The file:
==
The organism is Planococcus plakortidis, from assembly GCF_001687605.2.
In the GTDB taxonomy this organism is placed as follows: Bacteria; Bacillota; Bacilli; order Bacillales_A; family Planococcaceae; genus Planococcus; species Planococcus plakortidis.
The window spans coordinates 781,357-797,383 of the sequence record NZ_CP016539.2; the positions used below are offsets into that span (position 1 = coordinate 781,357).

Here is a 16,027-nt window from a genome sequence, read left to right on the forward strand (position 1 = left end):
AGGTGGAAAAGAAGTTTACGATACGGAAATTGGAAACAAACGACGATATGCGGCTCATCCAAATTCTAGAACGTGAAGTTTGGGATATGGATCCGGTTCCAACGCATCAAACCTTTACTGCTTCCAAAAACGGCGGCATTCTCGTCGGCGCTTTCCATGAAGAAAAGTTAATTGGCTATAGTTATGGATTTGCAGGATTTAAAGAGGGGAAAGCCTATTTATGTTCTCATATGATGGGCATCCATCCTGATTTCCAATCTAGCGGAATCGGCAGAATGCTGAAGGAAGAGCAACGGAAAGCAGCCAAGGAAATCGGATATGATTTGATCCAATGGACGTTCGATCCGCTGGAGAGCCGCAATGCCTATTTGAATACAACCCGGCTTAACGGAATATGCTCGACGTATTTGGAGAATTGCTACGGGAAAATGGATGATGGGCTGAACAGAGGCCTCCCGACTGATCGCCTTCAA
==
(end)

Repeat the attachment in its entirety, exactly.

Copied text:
The organism is Planococcus plakortidis, from assembly GCF_001687605.2.
In the GTDB taxonomy this organism is placed as follows: Bacteria; Bacillota; Bacilli; order Bacillales_A; family Planococcaceae; genus Planococcus; species Planococcus plakortidis.
The window spans coordinates 781,357-797,383 of the sequence record NZ_CP016539.2; the positions used below are offsets into that span (position 1 = coordinate 781,357).

Here is a 16,027-nt window from a genome sequence, read left to right on the forward strand (position 1 = left end):
AGGTGGAAAAGAAGTTTACGATACGGAAATTGGAAACAAACGACGATATGCGGCTCATCCAAATTCTAGAACGTGAAGTTTGGGATATGGATCCGGTTCCAACGCATCAAACCTTTACTGCTTCCAAAAACGGCGGCATTCTCGTCGGCGCTTTCCATGAAGAAAAGTTAATTGGCTATAGTTATGGATTTGCAGGATTTAAAGAGGGGAAAGCCTATTTATGTTCTCATATGATGGGCATCCATCCTGATTTCCAATCTAGCGGAATCGGCAGAATGCTGAAGGAAGAGCAACGGAAAGCAGCCAAGGAAATCGGATATGATTTGATCCAATGGACGTTCGATCCGCTGGAGAGCCGCAATGCCTATTTGAATACAACCCGGCTTAACGGAATATGCTCGACGTATTTGGAGAATTGCTACGGGAAAATGGATGATGGGCTGAACAGAGGCCTCCCGACTGATCGCCTTCAA